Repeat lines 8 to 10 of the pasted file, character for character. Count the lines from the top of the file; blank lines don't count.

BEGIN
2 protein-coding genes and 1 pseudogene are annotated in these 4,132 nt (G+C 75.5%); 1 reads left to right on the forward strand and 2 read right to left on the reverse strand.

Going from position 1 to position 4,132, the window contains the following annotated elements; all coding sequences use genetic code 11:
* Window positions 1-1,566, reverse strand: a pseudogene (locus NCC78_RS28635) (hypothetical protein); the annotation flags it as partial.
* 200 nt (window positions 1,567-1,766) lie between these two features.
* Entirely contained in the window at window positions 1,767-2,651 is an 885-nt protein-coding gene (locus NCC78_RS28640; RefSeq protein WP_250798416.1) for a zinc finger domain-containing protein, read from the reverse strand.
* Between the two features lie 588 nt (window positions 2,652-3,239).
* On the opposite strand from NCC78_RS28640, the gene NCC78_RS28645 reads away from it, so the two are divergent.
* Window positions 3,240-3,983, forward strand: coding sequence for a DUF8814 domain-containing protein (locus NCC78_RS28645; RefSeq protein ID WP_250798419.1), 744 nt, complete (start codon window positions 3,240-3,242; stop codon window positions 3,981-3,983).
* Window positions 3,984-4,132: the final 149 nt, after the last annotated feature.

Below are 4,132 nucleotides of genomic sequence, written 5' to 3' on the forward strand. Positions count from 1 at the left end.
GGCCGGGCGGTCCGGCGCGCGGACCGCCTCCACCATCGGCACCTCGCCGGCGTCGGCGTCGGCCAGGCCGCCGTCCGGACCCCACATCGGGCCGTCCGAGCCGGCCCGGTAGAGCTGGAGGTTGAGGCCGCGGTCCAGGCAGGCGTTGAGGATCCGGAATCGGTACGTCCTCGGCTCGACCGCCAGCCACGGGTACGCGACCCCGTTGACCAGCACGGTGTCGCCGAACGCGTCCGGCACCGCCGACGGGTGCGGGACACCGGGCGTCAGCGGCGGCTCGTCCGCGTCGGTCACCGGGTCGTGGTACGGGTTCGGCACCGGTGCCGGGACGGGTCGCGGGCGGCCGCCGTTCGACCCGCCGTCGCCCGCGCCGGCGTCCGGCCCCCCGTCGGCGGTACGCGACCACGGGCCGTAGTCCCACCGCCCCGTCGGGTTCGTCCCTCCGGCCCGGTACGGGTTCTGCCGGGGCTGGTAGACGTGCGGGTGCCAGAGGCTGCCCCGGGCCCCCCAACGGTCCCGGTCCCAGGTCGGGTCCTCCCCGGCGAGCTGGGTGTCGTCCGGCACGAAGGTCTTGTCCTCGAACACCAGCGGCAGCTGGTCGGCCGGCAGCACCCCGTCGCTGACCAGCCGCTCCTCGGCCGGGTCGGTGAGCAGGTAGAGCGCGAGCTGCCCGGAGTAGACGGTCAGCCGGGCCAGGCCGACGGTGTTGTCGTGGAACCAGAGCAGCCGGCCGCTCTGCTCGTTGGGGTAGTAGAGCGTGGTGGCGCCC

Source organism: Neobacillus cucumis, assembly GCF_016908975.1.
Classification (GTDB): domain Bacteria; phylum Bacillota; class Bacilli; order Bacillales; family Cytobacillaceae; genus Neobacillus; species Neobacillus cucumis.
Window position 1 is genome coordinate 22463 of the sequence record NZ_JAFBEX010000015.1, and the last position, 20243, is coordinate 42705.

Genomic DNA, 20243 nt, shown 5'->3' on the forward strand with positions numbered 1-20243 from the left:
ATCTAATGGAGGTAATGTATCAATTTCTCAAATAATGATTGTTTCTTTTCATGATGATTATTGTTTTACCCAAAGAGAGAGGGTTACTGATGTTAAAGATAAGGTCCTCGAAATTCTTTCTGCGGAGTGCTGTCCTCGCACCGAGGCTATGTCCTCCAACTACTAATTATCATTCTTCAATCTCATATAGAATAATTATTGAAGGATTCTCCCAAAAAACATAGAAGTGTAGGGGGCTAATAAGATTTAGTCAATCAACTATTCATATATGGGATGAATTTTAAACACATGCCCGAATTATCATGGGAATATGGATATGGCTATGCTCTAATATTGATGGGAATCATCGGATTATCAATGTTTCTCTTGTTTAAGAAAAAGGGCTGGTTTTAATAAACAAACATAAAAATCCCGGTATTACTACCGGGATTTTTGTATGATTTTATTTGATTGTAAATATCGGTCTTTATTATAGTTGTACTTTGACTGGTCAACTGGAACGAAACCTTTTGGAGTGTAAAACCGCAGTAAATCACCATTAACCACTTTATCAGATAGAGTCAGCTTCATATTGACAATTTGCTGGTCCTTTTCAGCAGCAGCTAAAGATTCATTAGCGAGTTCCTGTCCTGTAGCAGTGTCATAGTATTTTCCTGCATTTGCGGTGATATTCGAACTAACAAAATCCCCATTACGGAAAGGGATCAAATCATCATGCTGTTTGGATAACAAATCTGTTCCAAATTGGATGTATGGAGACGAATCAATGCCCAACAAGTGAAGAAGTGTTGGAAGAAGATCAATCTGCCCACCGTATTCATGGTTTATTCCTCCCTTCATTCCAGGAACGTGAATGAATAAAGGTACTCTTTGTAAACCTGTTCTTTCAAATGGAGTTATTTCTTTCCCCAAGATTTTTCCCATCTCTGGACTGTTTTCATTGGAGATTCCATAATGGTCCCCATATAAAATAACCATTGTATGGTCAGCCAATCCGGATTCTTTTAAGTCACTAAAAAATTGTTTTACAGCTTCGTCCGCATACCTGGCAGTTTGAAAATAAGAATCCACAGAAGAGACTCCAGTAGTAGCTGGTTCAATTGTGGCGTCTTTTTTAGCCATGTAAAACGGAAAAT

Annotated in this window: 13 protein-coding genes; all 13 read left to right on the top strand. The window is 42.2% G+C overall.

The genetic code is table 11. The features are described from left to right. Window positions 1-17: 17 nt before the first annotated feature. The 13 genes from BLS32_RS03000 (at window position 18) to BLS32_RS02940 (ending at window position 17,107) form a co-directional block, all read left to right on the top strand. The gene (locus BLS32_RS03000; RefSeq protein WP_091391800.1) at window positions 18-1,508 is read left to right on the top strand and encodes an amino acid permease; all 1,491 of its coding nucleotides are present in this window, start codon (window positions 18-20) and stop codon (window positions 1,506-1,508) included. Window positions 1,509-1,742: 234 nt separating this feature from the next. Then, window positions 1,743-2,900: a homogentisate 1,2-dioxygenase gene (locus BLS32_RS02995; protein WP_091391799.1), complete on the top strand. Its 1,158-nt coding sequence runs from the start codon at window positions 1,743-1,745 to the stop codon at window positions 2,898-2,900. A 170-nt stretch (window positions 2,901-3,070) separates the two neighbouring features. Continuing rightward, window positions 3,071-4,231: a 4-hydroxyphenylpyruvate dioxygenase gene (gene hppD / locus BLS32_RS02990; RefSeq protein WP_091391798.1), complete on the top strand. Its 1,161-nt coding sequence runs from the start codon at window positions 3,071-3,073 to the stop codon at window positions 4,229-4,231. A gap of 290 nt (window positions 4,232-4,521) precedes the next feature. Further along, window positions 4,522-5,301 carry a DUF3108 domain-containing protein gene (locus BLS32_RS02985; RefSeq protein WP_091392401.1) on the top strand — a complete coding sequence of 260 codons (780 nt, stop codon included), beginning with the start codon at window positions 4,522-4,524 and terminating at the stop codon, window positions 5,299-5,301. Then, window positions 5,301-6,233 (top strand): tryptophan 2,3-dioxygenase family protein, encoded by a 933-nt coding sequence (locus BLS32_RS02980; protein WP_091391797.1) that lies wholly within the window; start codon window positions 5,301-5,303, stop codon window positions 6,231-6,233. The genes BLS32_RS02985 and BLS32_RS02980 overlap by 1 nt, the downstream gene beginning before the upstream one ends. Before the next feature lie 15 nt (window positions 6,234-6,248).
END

* Window positions 3,240-3,983, forward strand: coding sequence for a DUF8814 domain-containing protein (locus NCC78_RS28645; RefSeq protein ID WP_250798419.1), 744 nt, complete (start codon window positions 3,240-3,242; stop codon window positions 3,981-3,983).
* Window positions 3,984-4,132: the final 149 nt, after the last annotated feature.

Below are 4,132 nucleotides of genomic sequence, written 5' to 3' on the forward strand. Positions count from 1 at the left end.